Last year at PiF 2017 (XXI), we looked at God’s purposes through the ages. We used the chart below as a guide.
Notice that the chart below has the general form of the chart above.
The two large arcs on the left and right represent eternity. The arc on the left represents eternity past, before creation, and the arc on the right represents eternity in the future. The timeline of the present world flows between these two large arcs. The cross stands in the middle the timeline with three ages on the left and three ages on the right. Each age is also called a “dispensation.” During each age, God reveals certain truth to mankind. That truth is then the basis of God’s trial of mankind during that age. The three ages before the cross are characterized by looking forward to the cross. During these three ages, the necessity of the cross is shown. Mankind is shown to be morally and spiritually ruined and without strength. The last of these three ages, the nation of Israel is tested. It is the “petri dish” that preeminently and in detail establishes the necessity of the cross. This is most evident from the fact that the cross itself was the direct result of Israel’s rejection of their promised Messiah. And, this occurred in spite of Jehovah, their God, blessing them in every possible way. (Rom 9:4,5)
In addition, the cross marks a significant change in the truth revealed. The three ages after the cross are characterized by having the ground of redemption–the cross–openly established. The blessings flowing from the work on the cross are openly declared in the New Testament.
The difference between looking forward to the cross and looking backward to the cross is most clearly seen by comparing the ages immediately before and after the cross. The third age, immediately before the cross, gives the history of the nation of Israel, from Abraham forward. The fourth age, immediately after the cross, gives the Church age, from Pentecost to the Rapture. The immense outpouring of truth in the New Testament is accounted for by the blessings resulting from the cross. In particular, the “light of the world” has come and the Spirit has been given to His brethren.
To fully appreciate the difference between Israel and the Church another aspect of the centrality of the cross in time must be considered. The New Testament reveals a “new creation” (2 Cor 5:17). This was certainly in God’s thought and purpose from before the beginning. First Corinthians 15:46 tells us “But that which is spiritual was not first, but that which is natural, then that which is spiritual.” (See also Rev 3:14) But, the nature of the new creation could only be fully revealed after the basis for it had been accomplished. This was the cross.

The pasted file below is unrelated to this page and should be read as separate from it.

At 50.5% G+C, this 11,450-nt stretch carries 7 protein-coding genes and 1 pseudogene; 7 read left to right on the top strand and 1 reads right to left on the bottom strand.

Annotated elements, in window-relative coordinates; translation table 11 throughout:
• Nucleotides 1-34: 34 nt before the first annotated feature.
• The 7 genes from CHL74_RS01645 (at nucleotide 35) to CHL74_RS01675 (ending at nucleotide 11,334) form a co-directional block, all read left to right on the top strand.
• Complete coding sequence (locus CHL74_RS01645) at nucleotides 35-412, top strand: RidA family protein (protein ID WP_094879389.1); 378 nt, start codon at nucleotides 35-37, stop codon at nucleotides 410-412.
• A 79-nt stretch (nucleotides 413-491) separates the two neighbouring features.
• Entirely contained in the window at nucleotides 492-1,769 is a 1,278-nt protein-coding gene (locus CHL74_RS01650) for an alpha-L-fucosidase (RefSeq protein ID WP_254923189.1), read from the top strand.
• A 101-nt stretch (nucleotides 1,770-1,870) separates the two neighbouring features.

Yet, in John chapter 3, we find the basis of the new creation declared in anticipation of the cross. The basis is, of course, eternal life communicated to man by new birth. See John 3:3-7 with 2 Cor 5:17. Here the Lord tells Nicodemus: “Verily, verily, I say unto thee, We speak that which we know, and we bear witness of that which we have seen.” Thus, the revelation of these heavenly things waited for the Lord who was from heaven to reveal them. This revelation in John 3 further anticipates the resurrection. After the resurrection, we read of the Lord, “he breathed into them, and says to them, Receive the Holy Spirit:” (John 20:22) This is symbolic of the fact that the Lord is now revealed in resurrection as the “quickening Spirit” (1 Cor 15:45) The Lord Jesus Christ is thus the Head of a new race. (See also John 12:24)
Now, drawing these threads together we can say that one of the chief differences between Israel and the Church is that Israel was still connected with mankind under trial in the old creation. The Church, by contrast, is composed of those who are a new creation in Christ. Of course, the full realization of the new creation for us is yet to be accomplished by resurrection and displayed in the New Jerusalem and the new heaven and new earth. Nevertheless, the Church anticipates this in privilege and hope. For example, Israel’s worship was ritualistic while we “worship the Father in spirit and truth.” (John 4:23) One was in the congregation of Israel by natural birth and circumcision, while one is a member of the Church by new birth and the baptism of the Holy Spirit.
It must be emphasized in the strongest possible way that I have been speaking of revealed truth. Adam and believers of all ages are “born again”, and partake of the “new creation”. This is fundamental to having any relationship with God. But, the time when these truths could be openly proclaimed needed to wait for their proper basis to be openly established. Today we have the immense privilege of having God’s full council revealed to us. But, we need to “gird up our loins” to acquire and retain those truths. These truths are not to be held abstractly, they must (and will if properly appreciated) affect our lives.